UNITED STATES DISTRICT COURT FOR THE SOUTHERN DISTRICT OF NEW YORK
October 21, 1969
MARINE CARRIERS CORPORATION, Plaintiff,
Henry H. FOWLER, individually, and as Secretary of the Treasury, Lester D. Johnson, individually, and as Commissioner of Customs, Alan Stephenson Boyd, individually, and as Secretary of Department of Transportation, Willard J. Smith, individually, and as Commandant of U.S. Coast Guard, and the Bureau of Customs, Defendants
Tenney, District Judge.
The opinion of the court was delivered by: TENNEY
TENNEY, District Judge.
Plaintiff, a Delaware corporation, by amended complaint filed September 11, 1968 sought declaratory judgment pursuant to 28 U.S.C. § 2201, declaring it entitled to enroll its vessel, the "OBSERVER", in coastwise trade, and an injunction compelling defendants to so enroll it. Plaintiff, contending that there exists no genuine issue as to any material fact, has moved pursuant to Fed.R.Civ.P. 56 for an order granting summary judgment in its favor for the relief requested in its amended complaint. In opposition to this motion, defendants have similarly moved for summary judgment.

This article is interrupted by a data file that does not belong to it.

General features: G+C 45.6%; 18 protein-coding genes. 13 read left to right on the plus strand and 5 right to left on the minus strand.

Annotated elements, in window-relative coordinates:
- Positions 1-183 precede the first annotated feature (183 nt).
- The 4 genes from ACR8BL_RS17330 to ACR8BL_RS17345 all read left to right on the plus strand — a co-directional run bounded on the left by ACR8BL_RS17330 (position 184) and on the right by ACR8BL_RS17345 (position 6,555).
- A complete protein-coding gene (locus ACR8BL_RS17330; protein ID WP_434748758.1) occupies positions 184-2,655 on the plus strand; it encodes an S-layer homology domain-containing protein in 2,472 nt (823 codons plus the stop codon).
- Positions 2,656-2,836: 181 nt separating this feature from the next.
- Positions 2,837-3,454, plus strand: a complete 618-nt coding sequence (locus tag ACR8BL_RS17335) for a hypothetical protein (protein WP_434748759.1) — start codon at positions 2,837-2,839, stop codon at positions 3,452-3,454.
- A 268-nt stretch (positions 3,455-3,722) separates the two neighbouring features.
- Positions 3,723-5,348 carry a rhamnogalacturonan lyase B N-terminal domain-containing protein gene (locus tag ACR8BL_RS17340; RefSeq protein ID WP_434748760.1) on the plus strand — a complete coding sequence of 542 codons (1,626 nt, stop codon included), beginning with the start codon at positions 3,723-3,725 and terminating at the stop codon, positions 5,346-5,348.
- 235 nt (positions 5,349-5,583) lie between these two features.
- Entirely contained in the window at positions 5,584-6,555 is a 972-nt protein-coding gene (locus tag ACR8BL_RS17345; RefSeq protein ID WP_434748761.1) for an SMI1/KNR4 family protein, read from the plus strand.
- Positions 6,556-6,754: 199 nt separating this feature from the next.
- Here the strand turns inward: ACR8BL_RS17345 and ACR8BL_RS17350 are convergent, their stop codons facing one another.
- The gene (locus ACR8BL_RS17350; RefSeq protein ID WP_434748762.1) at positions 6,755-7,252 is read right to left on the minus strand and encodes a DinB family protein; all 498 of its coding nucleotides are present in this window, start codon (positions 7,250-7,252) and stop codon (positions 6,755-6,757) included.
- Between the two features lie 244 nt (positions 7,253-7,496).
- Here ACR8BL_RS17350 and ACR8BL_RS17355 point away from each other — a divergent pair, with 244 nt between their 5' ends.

The complex but undisputed facts reveal the following:
Plaintiff's stock is owned solely by American citizens. The "OBSERVER," a vessel owned by plaintiff, was constructed by the joining of the forebody of the "SANTA HELENA" to the stern section of the "TRUSTCO", which joining was accomplished in an American shipyard. The "TRUSTCO" was an American-built vessel owned by plaintiff corporation and enrolled with authority to engage in coastwise trade. The forebody of the "SANTA HELENA" was originally the forebody of the "WAPELLO", an American-built vessel constructed for a Panamanian corporation. The "WAPELLO" was subsequently transferred to a Liberian corporation which severed the vessel's forebody and sold it to another foreign corporation. This last foreign corporation joined the "WAPELLO'S" forebody to the stern section of still another vessel, the result of which was the creation of the "SANTA HELENA".
On October 5, 1966, the Commissioner of Customs, in reply to a request for a ruling as to whether the "OBSERVER" would be eligible for enrollment in coastwise trade found that it would not be so eligible. The Assistant Secretary of the Treasury affirmed the Commissioner's ruling on October 27, 1966, and, on December 19th of the same year, affirmed his prior decision to adhere to the Commissioner's ruling. It is from these rulings that plaintiff seeks relief from this Court.
The requirements that a vessel must meet in order to engage in coastwise trade